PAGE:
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- This topic has 3 replies, 3 voices, and was last updated 05/06/2012 at 5:09 pm by siteadmin. This post has been viewed 138 times
20/05/2012 at 4:37 pm #10540
Will the show SATYAMEV JAYATE produce its effects and increase awareness amongst the masses
Anonymous21/05/2012 at 5:44 pm #15517
The show has a good concept, good structure and the brand of Aamir Khan will surely take the show a long way. In fact according to a newspaper report, this show registered the highest TRPs in the history of Indian television, even more than KBC.
28/05/2012 at 5:58 pm #15528
Mr. Aamir Khan has taken the mantle of difference in his hand, and he is visibly using his wand to good use till now. The 4th episode of his much-followed show ‘Satyamev Jayte’ was as much a treat to watch as it was shockingly informative. We have learnt it the bitter way that the people we trust the most in times of dire need, are not trustworthy in most cases. The latest edition of Aamir’s ‘Bring a change’ campaign saw uncovering the harsh reality that persists in our pathetically corrupted nation: Doctors are businessmen now. And in fact, they are as dexterous and cunning in their profession as only few out there can ever hope to be.
The perfectionist actor opened our eyes up by talking in more facts and figures this time than relying on the usual emotional melodrama. He introduced us to some cases which shame the medical profession in our country. There was a man who lost the fingers of his feet unnecessarily. Then we had in the show a retd. Major who had come there along with his daughter to enlighten us about the case where his wife was operated upon without his consent, resulting in the loss of her life, let alone more than Rs. 8 Lacs they had to pay up for the surgery. The case is being debated in court right now.
Then we got introduced to the blasphemy that the men in medicine commit to earn their luxurious livelihood. Dr. Anil Pichhar who runs a pathology lab in Santa Cruz(E) told the audience how the doctors charge ’40-50% commission’ for referring their patients to his laboratory. Aamir also talked to Dr. Amol Pandit, now a practitioner in the UK, via VC, where the doctor also advocated further on the malpractice. Furthermore, we got to know about a shocking case where it got hard to believe the atrocities that the white-coated men commit. In Medak district, Andhra Pradesh, almost all the women in a village had been operated upon forcefully where their uterus had been taken out for monetary gains. The doctors apparently scared the women into undergoing an operation, going onto the extent of saying that they could lose their lives if not operated upon.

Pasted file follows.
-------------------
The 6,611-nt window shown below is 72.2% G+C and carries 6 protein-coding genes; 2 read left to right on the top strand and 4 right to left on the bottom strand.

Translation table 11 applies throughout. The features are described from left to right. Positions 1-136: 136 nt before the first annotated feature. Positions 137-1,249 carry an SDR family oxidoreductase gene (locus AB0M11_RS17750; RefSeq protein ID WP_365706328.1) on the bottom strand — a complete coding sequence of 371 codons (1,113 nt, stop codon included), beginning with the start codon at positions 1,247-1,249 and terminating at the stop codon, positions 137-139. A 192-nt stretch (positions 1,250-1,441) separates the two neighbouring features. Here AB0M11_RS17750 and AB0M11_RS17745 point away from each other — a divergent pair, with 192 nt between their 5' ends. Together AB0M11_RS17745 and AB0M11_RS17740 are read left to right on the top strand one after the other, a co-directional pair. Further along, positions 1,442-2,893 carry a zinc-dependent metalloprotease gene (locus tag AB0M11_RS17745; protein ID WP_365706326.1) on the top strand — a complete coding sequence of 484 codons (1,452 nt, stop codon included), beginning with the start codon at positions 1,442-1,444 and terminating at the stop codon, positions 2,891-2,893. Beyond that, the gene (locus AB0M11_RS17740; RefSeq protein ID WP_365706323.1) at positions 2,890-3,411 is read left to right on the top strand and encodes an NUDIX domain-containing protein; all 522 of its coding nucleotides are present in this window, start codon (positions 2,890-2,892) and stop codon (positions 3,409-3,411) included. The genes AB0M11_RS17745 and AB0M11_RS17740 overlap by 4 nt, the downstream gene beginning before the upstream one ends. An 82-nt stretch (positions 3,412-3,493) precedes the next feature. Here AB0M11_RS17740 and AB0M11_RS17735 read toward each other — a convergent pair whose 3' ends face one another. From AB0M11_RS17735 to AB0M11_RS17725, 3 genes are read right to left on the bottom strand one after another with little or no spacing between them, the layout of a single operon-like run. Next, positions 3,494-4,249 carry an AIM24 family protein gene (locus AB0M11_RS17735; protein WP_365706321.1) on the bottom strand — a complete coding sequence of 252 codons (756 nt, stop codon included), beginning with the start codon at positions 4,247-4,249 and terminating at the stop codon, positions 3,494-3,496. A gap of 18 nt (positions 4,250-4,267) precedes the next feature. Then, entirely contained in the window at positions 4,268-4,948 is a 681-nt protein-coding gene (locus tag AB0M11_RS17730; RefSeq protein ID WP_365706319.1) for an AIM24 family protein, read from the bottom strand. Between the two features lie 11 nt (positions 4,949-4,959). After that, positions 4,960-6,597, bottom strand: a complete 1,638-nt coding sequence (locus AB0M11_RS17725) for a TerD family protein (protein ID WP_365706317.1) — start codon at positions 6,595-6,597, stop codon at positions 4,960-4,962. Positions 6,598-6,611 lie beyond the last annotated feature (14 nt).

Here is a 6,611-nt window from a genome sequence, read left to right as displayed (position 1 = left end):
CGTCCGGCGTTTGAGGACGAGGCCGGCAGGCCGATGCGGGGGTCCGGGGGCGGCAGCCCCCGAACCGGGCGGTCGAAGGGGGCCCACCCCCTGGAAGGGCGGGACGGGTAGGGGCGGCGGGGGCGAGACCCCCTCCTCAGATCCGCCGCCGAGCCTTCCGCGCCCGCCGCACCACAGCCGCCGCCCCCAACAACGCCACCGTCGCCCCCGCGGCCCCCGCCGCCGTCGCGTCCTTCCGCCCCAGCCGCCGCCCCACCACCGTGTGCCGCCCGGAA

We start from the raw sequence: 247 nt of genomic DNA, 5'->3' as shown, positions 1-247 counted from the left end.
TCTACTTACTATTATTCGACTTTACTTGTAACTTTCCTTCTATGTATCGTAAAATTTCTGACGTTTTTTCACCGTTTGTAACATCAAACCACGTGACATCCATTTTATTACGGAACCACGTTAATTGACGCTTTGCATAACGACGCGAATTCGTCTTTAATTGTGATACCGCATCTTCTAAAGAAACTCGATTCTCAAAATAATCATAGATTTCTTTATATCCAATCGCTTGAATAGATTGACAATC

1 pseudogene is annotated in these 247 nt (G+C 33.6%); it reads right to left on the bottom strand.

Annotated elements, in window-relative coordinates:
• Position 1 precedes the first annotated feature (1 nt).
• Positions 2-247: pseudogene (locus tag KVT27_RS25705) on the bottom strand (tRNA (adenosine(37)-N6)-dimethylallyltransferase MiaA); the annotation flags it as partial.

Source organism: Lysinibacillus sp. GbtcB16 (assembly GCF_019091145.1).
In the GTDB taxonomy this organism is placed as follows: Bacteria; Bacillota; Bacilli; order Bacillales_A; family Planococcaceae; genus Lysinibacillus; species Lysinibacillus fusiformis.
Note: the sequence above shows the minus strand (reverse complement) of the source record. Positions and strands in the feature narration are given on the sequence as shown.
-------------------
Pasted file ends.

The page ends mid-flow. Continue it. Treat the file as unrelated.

Next, we got to know about the curious case of the practices going on in the premier governing body in the country on this matter, the Medical Council of India (MCI). Dr. Ketan Desai has been banned twice for ill practices. Major General Jhingaon was shocked, when he was appointed the chief next, while inspecting the state of medical colleges. They were only money-hungry. He resigned soon after. And the current chief, Dr. KK Talwar, was made to take an oath that he would look into this matter as soon as possible, and permanently cancel the licences of such doctors (which, stunning as it may sound, actually has not been done since 2008) that do not follow the basic regulations of the MCI.
Although we must have been aware of the ‘donation’ scenario in the Indian colleges by now, but the medical students seated in the audience let us know that the ‘current rate’ is approximately Rs. 70-80 Lacs to get into an average college. A learned medical practitioner and editor of a medical magazine, Dr. MC Gulati blatantly criticised the working of the MCI. He talked facts, saying that since 2001, the govt has only opened up 31 medical colleges, whereas 106 private colleges have been established. Moreover, even the pharma companies pay ‘30% incentives’ to the doctors to prescribe only their drugs to the patients. He was extremely expressive in claiming that “health is not the priority in India anymore, since only the rich can afford it now”.
When the show was nearing conclusion, Mr. Khan introduced us to two certain gentlemen who made us believe that the condition is not as bleak as it seems. There is always scope for a ‘happy ending’. Dr. Devi Prasad Shetty, the founder of Narayan Hridalaya, is working towards a unique scheme called ‘Yeshaswini’. The comprehensive low-cost health insurance scheme provides the lesser privileged a chance to get medical help during times of need. Then we had Dr. Samit Sharma, an IAS, who enlightened us with amazing facts and figures. The ‘expensive’ medicines that we buy from normal chemist shops from the market are actually very cheap in reality. It’s only the branding that sky-rockets their cost drastically. The ultra-cheap medicines are available at ‘Generic Medicine Stores’. He is trying to make the concept of such drug stores popular throughout the nation, so we can avail every medicine at the minimal cost.
05/06/2012 at 5:09 pm #15587
Shaming the hippocratic oath
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